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Gotthold Ephraim Lessing, The Education of the Human Race (1777)

The renowned playwright and philosopher Gotthold Ephraim Lessing (1729-81) shifted German intellectual life away from the optimistic (and frequently abstract and deductivist) rationalism of his predecessors Gottfried Wilhelm Leibniz and Christian Wolff. Though embedded in the Christian theological tradition, Lessing embraced Enlightenment Deism ever more firmly, and after his death charges of pantheistic/atheistic Spinozism arose against him. In this celebrated and influential text, Lessing makes an important contribution to emergent German historicism, that is, to the explanation and interpretation of the world in terms of historically unfolding processes. He argues that the universally rational core of religious truth becomes evident to humanity in the course of history, and in the form of historically evolving religious understandings, to which cultural traditions apart from Judaism and Christianity also contribute their share. Controversial, but also persuasive to many educated Germans, was Lessing’s view that orthodox Christianity would eventually be superseded by higher forms of religious understanding that were compatible with universal reason.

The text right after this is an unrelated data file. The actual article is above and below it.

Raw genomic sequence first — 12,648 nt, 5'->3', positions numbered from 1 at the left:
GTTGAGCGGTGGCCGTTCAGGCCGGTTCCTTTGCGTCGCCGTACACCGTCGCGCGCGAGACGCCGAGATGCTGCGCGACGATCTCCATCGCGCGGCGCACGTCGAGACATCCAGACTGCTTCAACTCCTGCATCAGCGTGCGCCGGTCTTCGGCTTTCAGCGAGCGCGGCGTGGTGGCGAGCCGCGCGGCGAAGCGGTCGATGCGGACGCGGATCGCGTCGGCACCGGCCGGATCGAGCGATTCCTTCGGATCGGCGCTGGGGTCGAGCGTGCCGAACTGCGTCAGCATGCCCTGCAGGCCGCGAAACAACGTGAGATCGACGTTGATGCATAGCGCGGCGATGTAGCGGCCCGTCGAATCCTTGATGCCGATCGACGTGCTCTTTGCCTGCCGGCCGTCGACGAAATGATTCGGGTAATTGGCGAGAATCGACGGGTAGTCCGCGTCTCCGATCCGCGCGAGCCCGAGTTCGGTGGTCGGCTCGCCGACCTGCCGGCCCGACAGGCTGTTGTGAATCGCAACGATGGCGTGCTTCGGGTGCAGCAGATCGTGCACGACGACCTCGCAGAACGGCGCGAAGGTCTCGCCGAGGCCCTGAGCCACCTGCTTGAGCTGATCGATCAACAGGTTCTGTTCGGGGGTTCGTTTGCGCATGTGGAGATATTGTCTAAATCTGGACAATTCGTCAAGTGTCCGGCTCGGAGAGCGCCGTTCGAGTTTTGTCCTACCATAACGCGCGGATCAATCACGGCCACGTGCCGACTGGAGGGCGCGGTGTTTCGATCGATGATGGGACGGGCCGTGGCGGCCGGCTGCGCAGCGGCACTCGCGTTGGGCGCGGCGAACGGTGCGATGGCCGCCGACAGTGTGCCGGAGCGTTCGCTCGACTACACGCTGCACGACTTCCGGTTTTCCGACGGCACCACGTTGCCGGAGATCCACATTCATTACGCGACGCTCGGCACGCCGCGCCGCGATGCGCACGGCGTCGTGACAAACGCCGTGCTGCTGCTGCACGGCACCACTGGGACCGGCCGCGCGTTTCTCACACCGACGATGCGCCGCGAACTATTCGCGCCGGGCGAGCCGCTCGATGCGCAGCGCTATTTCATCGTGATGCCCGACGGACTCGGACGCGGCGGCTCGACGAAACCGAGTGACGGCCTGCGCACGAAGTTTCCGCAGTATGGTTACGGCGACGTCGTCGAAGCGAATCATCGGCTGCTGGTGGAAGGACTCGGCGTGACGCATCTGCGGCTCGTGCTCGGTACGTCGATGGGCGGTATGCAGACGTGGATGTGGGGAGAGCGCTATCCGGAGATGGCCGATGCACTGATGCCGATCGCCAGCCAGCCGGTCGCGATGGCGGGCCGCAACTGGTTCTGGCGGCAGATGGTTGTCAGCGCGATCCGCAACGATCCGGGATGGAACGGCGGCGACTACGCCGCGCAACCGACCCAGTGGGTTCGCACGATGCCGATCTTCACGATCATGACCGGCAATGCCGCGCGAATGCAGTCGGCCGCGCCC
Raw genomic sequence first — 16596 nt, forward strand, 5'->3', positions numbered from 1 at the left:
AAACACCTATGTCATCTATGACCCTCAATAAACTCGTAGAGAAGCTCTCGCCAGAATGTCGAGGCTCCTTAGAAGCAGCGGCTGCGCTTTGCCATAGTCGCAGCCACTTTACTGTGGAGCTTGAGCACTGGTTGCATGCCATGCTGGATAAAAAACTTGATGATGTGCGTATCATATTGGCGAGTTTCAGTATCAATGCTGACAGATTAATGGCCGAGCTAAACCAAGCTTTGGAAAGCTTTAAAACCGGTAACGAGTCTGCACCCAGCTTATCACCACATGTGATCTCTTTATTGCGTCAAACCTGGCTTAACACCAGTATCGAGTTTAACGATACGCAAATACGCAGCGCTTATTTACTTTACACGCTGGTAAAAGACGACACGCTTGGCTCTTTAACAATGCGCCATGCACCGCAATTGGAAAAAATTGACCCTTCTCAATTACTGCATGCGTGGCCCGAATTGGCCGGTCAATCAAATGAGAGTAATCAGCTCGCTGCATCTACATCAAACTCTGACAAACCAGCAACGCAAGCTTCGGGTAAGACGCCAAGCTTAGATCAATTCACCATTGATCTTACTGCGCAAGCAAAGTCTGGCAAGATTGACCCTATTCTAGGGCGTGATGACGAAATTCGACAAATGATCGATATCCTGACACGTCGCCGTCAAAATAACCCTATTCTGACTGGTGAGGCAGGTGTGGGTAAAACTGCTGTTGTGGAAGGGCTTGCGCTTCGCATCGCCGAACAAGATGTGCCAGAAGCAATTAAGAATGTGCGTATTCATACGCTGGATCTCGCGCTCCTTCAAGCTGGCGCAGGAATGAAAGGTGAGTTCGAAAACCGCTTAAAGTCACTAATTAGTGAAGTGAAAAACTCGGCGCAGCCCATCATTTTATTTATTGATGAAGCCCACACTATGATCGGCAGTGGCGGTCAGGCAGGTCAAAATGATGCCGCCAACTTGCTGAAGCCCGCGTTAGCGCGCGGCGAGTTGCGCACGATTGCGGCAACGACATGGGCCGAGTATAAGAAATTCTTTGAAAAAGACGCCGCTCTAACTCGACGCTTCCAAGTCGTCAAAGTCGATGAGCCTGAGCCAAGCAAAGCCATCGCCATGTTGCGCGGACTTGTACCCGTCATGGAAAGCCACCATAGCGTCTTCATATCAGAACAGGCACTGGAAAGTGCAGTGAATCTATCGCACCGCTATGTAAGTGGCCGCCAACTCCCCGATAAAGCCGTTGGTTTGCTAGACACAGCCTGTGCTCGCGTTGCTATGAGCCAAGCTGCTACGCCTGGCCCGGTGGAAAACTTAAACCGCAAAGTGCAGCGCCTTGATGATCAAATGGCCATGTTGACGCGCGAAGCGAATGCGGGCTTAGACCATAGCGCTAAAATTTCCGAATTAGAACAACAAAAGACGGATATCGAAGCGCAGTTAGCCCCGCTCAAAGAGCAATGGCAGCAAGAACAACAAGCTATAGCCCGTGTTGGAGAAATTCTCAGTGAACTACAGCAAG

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The Education of the Human Race

Gotthold Ephraim Lessing

§ 1: What education is to the individual, revelation is to the human race as a whole.

§ 2: Education is revelation that affects the individual; and revelation is education which has affected, and still affects, the human race.

§ 3: I shall not inquire here as to whether it would be of value to pedagogy to consider education from this point of view. But in theology, the conception of revelation as an education of the human race may certainly be of great value and may serve to remove many difficulties.

§ 4: Education gives man nothing that he could not acquire by himself, but it gives him what he could acquire by himself more quickly and less arduously. Similarly, revelation gives the human race nothing that unaided human reason could not attain by itself; but revelation has bestowed, and still bestows, the most important of these things somewhat sooner.

§ 5: And just as education is not indifferent to the order in which it develops man’s faculties, and just as it cannot impart everything to man all at once, God, too, has had to maintain a certain order, a certain measure, in his revelation.

§ 6: Even if the first man was immediately endowed with a concept of the one and only God, this concept, imparted and not acquired by independent thought, could not possibly maintain its integrity for long. As soon as human reason, left to its own devices, began to work upon it, it broke up the one Immeasurable into many Measurables and assigned each a separate designation.

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